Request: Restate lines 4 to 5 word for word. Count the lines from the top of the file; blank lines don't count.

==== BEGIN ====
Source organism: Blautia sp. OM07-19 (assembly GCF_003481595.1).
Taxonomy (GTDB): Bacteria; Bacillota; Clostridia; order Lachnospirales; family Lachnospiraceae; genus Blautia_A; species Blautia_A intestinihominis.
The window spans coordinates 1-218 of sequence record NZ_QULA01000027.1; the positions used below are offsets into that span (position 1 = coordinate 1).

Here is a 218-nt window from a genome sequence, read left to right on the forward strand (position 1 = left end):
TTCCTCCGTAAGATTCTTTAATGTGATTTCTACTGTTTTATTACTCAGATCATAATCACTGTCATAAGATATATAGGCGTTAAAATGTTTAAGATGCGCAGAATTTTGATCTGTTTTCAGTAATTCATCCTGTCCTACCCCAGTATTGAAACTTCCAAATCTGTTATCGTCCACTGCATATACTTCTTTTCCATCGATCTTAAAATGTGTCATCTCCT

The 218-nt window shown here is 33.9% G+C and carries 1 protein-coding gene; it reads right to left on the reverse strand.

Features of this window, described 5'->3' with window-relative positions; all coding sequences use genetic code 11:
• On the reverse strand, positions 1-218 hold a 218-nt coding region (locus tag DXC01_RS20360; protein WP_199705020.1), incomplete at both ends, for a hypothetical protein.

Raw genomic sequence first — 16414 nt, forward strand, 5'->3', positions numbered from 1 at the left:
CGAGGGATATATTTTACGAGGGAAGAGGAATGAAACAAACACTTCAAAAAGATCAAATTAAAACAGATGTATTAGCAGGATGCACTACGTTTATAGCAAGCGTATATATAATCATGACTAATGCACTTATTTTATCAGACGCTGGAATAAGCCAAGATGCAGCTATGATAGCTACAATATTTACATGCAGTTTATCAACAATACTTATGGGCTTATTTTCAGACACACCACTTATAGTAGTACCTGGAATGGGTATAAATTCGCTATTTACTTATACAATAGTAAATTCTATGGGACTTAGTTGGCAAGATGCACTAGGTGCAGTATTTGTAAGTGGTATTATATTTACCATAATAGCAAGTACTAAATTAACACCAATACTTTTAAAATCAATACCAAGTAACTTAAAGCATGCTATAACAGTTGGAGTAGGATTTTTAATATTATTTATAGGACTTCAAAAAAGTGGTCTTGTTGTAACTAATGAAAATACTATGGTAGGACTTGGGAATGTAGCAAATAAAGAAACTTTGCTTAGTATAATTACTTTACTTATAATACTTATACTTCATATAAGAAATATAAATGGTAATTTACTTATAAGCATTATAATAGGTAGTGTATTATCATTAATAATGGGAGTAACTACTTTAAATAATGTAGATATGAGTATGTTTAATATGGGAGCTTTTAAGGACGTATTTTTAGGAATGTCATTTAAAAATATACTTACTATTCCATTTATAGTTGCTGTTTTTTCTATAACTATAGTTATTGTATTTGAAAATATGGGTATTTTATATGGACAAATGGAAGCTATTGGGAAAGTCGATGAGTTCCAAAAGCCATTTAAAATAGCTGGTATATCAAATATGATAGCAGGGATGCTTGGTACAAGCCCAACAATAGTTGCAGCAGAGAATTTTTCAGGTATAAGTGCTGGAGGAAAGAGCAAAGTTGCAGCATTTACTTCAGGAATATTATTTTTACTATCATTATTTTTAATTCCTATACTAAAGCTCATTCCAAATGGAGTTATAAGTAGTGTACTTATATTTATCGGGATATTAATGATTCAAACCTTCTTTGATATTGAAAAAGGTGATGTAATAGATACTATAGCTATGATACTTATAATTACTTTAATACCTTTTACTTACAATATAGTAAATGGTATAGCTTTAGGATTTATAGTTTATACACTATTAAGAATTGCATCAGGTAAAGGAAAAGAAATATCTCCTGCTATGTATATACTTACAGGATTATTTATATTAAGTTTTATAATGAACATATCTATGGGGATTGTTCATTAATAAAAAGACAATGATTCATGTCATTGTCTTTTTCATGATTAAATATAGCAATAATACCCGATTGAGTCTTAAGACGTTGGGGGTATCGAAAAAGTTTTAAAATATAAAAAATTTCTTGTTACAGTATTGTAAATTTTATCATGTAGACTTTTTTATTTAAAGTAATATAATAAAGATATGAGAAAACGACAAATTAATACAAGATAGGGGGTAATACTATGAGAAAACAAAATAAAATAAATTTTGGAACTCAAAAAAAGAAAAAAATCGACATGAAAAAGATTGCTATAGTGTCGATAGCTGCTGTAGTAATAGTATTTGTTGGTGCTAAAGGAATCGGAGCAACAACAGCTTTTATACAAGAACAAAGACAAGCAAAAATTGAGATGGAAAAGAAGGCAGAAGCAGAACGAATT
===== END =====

Here is a 218-nt window from a genome sequence, read left to right on the forward strand (position 1 = left end):
TTCCTCCGTAAGATTCTTTAATGTGATTTCTACTGTTTTATTACTCAGATCATAATCACTGTCATAAGATATATAGGCGTTAAAATGTTTAAGATGCGCAGAATTTTGATCTGTTTTCAGTAATTCATCCTGTCCTACCCCAGTATTGAAACTTCCAAATCTGTTATCGTCCACTGCATATACTTCTTTTCCATCGATCTTAAAATGTGTCATCTCCT